The AIA Chicago Bridge program was created to provide Young Architects and Associate members with access to local AIA Fellows (FAIA), leaders and designers from the Architectural community, in both formal and informal group settings.
Outlined after the AIA’s Young Architects Forum’s (YAF) Mentor guidelines (http://www.aia.org/professionals/groups/yaf/AIAS075219), Bridge focused on Mentorship, which has long been a keystone of Architectural practice, education, and an integral component in a young Architect’s professional development. In the past, young Architects worked alongside a master Architect and learned by listening, observing, and participating. The specialization of today’s modern practice has created a shift away from this one-on-one form of professional education and relied more on a community education approach.
The Bridge program was created to bring experienced AIA Fellows and young Architects together in mentoring relationships. These pairings bridge the gap between the young Architect’s need for mentorship and the ability, knowledge, and experience of AIA Fellows. Additionally, the program inspired and motivated the Fellows to reinterpret and evaluate the trajectory of their practice.
The program accepted twenty Mentee’s with a range of professional experience from recent graduates to young firm owners. Each Mentee was paired with a Fellow serving as their Mentor. The program began with an informal social event followed by several organized mentorship discussions focusing conversation on past experiences, career development, and the future of the Architectural practice. Throughout the program, the Fellows and their Mentee’s met in a one-on-one setting to informally discuss specific professional goals while further developing and strengthening their relationship.
Bridge Mentee, Nootan Bharani, Associate AIA, describes the program as “a dynamic way to listen and learn about other architects’ experiences – both from the FAIA Fellows as well as from my peers.”
The Mentee’s were also asked to collectively discuss the potential for Architects to become leaders in our communities and to develop a community service project of their choice. The Mentee’s used the opportunity with their Mentors to present and review several ideas until the group decided on two separate, but connected projects. This produced the most powerful outcome of the Bridge program with real results that will benefit the community at large.
Half of the Bridge group moved forward and focused on the creation of the AIA Chicago Community Interface Committee (CIC). The CIC’s mission is to increase the visibility and participation of Architects within community groups and non-profit organizations. The group serves as a network and forum for exchange of knowledge related to public interest work; a point of contact for community groups and non-profit groups that seek design solutions; a liaison between the AIA and established pro-bono design groups; and support for architects’ involvement in civic activities.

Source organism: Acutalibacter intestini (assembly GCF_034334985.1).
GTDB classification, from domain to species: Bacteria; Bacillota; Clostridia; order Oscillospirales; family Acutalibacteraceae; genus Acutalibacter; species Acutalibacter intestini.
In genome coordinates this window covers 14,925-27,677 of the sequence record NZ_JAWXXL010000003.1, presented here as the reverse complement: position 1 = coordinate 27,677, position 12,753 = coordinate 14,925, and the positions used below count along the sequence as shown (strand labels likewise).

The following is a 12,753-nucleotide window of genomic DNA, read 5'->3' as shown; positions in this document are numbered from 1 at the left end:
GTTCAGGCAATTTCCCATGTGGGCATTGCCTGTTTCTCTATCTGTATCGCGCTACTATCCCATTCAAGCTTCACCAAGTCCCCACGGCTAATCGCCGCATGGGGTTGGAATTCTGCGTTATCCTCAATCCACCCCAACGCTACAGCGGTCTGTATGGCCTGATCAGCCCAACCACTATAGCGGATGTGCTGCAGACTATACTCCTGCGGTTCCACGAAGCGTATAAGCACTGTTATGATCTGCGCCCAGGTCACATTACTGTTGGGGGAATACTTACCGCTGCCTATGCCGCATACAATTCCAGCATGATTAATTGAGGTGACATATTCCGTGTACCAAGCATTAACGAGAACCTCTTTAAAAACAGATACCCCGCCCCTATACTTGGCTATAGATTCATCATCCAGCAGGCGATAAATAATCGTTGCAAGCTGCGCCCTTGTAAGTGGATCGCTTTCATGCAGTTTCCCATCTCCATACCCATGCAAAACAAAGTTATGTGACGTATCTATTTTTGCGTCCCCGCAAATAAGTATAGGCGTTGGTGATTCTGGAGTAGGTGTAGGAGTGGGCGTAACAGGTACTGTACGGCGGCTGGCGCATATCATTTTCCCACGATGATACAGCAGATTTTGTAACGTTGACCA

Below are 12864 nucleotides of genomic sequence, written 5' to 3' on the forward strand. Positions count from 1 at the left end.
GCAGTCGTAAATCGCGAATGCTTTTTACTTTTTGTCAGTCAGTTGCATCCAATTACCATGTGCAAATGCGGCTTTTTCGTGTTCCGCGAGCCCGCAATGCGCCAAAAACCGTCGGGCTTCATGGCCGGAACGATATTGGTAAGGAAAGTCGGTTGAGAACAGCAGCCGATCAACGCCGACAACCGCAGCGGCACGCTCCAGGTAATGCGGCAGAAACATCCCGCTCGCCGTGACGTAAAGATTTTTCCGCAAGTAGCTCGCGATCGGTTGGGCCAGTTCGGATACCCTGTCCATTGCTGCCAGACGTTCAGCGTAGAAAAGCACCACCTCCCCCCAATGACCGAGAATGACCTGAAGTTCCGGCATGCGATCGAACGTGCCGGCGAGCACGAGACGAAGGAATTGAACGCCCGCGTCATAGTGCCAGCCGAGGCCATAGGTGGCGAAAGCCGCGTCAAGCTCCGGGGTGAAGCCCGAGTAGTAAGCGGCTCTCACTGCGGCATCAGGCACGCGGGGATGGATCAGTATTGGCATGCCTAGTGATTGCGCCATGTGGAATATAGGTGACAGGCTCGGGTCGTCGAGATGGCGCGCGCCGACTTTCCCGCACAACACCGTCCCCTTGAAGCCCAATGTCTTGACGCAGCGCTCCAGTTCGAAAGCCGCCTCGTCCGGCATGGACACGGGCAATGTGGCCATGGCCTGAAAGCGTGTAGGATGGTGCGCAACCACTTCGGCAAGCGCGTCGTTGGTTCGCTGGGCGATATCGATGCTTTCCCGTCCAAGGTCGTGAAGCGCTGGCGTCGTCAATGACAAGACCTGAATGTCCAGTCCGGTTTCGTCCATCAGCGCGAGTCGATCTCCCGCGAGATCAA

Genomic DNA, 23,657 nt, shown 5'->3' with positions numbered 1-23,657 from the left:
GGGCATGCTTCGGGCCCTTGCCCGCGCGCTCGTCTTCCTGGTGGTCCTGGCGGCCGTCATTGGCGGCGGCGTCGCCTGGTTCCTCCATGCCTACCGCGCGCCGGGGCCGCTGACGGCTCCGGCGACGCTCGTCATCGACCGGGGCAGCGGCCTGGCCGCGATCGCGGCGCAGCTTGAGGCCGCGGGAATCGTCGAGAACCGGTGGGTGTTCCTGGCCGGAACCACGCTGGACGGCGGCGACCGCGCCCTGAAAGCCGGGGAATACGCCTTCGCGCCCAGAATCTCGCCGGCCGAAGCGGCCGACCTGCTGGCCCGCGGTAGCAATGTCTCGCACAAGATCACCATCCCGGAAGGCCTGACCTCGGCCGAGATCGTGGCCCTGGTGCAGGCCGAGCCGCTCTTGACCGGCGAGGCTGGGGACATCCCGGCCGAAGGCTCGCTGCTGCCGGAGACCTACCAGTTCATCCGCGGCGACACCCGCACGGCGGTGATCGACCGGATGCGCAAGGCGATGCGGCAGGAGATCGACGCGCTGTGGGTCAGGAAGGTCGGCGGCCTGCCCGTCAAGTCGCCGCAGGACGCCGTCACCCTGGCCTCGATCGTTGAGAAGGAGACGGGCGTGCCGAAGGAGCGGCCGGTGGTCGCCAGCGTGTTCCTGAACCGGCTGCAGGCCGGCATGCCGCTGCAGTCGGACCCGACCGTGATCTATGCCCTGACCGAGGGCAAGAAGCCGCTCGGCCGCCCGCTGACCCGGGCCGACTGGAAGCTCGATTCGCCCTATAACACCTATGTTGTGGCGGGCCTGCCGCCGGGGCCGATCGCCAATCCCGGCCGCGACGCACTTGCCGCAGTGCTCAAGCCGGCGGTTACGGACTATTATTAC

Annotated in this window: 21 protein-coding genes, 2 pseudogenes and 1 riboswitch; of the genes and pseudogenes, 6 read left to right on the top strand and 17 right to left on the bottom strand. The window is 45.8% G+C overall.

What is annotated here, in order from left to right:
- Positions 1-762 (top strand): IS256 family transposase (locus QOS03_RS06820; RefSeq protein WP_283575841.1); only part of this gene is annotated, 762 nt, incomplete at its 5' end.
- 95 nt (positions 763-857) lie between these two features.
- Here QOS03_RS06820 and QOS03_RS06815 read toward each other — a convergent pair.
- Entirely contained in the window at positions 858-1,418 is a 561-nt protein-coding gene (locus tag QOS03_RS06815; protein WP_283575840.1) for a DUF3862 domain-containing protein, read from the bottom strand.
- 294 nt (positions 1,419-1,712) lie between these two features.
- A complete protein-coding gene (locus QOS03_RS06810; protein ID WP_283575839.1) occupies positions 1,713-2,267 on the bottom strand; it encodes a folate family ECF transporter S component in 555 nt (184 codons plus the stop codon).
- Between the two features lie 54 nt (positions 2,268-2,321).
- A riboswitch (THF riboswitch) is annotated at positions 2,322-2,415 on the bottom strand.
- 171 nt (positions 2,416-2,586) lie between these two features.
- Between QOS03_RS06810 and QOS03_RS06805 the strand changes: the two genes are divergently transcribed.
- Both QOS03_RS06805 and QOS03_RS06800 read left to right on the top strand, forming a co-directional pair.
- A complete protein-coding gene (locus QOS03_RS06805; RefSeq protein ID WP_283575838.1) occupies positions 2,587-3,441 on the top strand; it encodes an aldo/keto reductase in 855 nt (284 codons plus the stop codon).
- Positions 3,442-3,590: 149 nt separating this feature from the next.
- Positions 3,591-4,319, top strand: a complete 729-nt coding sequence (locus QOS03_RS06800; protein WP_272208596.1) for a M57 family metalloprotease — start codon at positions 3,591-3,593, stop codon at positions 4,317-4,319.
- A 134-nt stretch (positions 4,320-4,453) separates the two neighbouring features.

The second half of the group focused on creating the first pilot project for the CIC. That project partnered with Growing Power, an urban farming group based in Milwaukee and Fourth Presbyterian Church in Chicago. The Bridge Mentee’s helped lead a design charrette with local community groups to provide a vision and master plan the future development of their community garden and urban farm in Chicago’s Cabrini Green neighborhood.
The Bridge program formally concluded with a “fire-side chat” at Walter Sobel, FAIA’s Frank Lloyd Wright-designed house. This reception was a final opportunity for all of the Mentee’s and Fellows to connect as a group, discuss mentorship within the profession, share stories about career development and community engagement.
“Before Bridge, we had no mechanism to facilitate an exchange of information and knowledge between our emerging, young architect members and our longtime, wisdom-rich, FAIA members,” says Zurich Esposito, AIA Chicago Executive Vice President. The Bridge program helped form lasting mentoring relationships, provided leadership opportunities for young Architects, re-connected Fellows in AIA Chicago, and catalyzed a dialog the community. Several of the young Architect Mentee’s have emerged as active leaders within AIA Chicago. Due to the program’s success, AIA Chicago is planning to launch Bridge 2.0 with a new group of Mentee’s later this spring. (click on Bridge logo for link to AIA Chicago Bridge Program website)
The Community Interface Committee continues to encourage community engagement within the profession by organizing presentations and project tours with Architects and community groups. In addition to Growing Power, the group has assisted Habitat for Humanity with a design charrette to develop affordable and sustainable housing types. The CIC has also partnered with the Chicago Architecture Foundation’s Education Department to match Architects with elementary school teachers and provide support for visiting their schools to talk with students about Architecture and Design.
The Community Interface Committee is always looking to connect with Architects, community groups or non-profit organizations. Please visit the CIC website/blog for more information – www.communityinterface.org
(All photos courtesy of AIA Chicago)